As reported, TIU Canada began its activity in Ukraine in June 2017. Its owner is the investment company Refraction Asset Management (Calgary, Canada). The company has already built a solar power plant with a capacity of 10.5 MW in Nikopol and is building another one in Mykolaiv region with a capacity of 13.5 MW.

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Kness Group, a large EPC (engineering, procurement and construction) contractor in Ukraine, has launched first own solar power plants with a total power capacity of 33 MW, Director General of the group Serhiy Shakalov has said in an interview with the Energy Reform website.
The total investment in construction of the plants was EUR 30 million, including EUR 4.5 million of own funds of the group, and the rest is borrowed funds from Danish IFU and the European Bank for Reconstruction and Development (EBRD).
The major EPC contractor includes the engineering company Podilsky Energy Consulting. The company sells inverter equipment, power collection cabinets, generation monitoring systems and supporting structures for Ukrainian-made solar cell arrays. In February 2019, the group launched a first large solar cell arrays plant in Ukraine.



The Kness Group, a large Engineering, Procurement, Construction (EPC) contractor on the Ukrainian alternative energy market, this year started building own solar power plants and soon intends to launch the capacity of 33 MW, Kness Director General Serhiy Shakalov has said. “To a large extent, we started building our own capacities only this year. Now we are commissioning 33 MW. These are our capacities,” he told Interfax-Ukraine. Shakalov said that the group mainly acts as an EPC contractor in projects, building solar power plants for clients according to different financial models.
He said that Kness has already implemented projects with a total capacity of more than 200 MW. “And now about 200 MW are being built, and the plans are great,” the general director said.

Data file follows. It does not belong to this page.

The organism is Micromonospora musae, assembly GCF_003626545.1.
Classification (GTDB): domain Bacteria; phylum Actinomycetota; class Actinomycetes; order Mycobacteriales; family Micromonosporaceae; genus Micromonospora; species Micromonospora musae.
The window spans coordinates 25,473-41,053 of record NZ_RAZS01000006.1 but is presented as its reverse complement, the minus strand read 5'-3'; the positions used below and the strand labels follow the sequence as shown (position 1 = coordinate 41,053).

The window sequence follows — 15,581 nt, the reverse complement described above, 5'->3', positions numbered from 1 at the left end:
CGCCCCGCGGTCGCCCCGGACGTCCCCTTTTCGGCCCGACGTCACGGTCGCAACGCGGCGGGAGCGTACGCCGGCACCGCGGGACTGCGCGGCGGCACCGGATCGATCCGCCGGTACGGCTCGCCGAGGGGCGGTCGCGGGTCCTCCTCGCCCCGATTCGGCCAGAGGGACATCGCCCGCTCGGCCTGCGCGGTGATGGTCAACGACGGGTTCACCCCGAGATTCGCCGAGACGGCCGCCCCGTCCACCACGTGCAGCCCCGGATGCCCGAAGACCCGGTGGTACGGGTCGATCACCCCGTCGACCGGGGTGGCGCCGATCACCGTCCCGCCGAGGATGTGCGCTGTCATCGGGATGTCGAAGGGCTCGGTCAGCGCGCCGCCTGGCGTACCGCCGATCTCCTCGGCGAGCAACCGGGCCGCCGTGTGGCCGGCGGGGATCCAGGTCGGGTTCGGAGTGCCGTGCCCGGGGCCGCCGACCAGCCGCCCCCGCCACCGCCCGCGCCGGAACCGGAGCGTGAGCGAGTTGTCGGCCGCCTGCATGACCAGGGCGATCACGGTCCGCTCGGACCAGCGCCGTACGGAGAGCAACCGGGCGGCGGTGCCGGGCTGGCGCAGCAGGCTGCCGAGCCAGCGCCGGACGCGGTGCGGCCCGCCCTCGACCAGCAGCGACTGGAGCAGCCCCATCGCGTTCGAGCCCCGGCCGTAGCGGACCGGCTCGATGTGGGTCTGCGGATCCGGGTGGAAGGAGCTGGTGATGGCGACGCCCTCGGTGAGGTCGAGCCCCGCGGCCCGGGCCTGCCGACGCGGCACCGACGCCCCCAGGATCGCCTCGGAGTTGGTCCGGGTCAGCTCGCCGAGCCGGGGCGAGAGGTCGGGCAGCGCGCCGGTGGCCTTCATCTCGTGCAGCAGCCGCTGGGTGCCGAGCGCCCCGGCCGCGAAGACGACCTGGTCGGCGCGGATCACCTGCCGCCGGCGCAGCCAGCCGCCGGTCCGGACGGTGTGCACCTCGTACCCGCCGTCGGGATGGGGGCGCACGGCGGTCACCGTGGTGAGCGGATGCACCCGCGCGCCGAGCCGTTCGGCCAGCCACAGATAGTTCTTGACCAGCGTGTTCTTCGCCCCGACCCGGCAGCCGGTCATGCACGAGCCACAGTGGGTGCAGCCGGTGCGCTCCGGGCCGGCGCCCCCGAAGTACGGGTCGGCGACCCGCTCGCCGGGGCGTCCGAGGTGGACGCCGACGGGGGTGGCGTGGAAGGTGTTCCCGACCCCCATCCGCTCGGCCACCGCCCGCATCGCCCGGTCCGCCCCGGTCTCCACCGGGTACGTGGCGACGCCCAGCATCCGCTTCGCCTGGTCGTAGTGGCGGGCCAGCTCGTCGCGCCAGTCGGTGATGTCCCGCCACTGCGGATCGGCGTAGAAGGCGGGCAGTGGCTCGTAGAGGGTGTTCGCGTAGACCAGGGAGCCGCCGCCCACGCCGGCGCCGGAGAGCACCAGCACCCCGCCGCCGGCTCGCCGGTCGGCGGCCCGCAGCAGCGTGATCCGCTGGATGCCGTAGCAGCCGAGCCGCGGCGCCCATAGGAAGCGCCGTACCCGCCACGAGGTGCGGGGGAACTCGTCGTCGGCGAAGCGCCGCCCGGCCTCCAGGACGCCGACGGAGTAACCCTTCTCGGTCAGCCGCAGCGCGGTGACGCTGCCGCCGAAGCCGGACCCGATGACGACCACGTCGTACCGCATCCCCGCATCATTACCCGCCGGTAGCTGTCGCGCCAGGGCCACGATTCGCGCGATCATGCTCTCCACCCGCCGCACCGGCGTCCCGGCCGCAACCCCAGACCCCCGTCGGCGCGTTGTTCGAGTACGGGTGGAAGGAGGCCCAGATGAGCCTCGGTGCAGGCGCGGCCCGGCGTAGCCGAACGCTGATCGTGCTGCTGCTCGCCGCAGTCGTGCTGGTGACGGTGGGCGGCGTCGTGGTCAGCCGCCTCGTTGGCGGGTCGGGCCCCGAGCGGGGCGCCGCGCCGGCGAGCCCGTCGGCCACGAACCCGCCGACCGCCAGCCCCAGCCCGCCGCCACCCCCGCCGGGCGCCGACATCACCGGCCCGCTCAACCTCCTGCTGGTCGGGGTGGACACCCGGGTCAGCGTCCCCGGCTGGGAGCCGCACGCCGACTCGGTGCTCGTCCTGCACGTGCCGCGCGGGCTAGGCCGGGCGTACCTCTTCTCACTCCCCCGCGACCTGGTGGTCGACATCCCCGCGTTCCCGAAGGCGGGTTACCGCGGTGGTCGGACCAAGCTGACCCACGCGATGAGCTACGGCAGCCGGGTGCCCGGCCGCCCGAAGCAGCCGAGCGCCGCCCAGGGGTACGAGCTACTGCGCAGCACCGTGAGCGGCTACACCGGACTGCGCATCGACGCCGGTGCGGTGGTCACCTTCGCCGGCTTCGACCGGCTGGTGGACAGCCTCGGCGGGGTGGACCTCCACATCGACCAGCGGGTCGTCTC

Speaking at the Ukrainian Financial Forum organized by the ICU investment group recently, he pointed out the high interest of investors in solar power plants for the period before the introduction of auctions.
“Why interest? Because the business is clear, simple and fairly well insured: almost a state guarantee in the form of state purchases of electricity. Plus a very low OPEX,” Shakalov said.
According to him, Kness (at that time, Podilsky Energoconsulting) first started building alternative energy facilities, and at the beginning of 2016 it almost completely focused on solar energy and “did not miscalculate.”
Shakalov said that even with the introduction of auctions expected after 2020, the construction of a solar power plant still remains interesting, since there is more money, technology and construction companies on the market than it was before. Among the problems he highlighted a lack of quality facilities and qualified personnel, which does not allow scaling projects.
“We are not afraid of the auction system. We are actively preparing for them (auctions). We are looking positively in 2020,” the general director of Kness said. In his opinion, the introduction of the auction system will create another competitive field in which other financial models will compete, although there is no clear understanding yet. Shakalov also said that it will have to compete more with large international companies, and also more actively develop new regions, since the density of implemented projects in Kherson and Odesa regions is already high.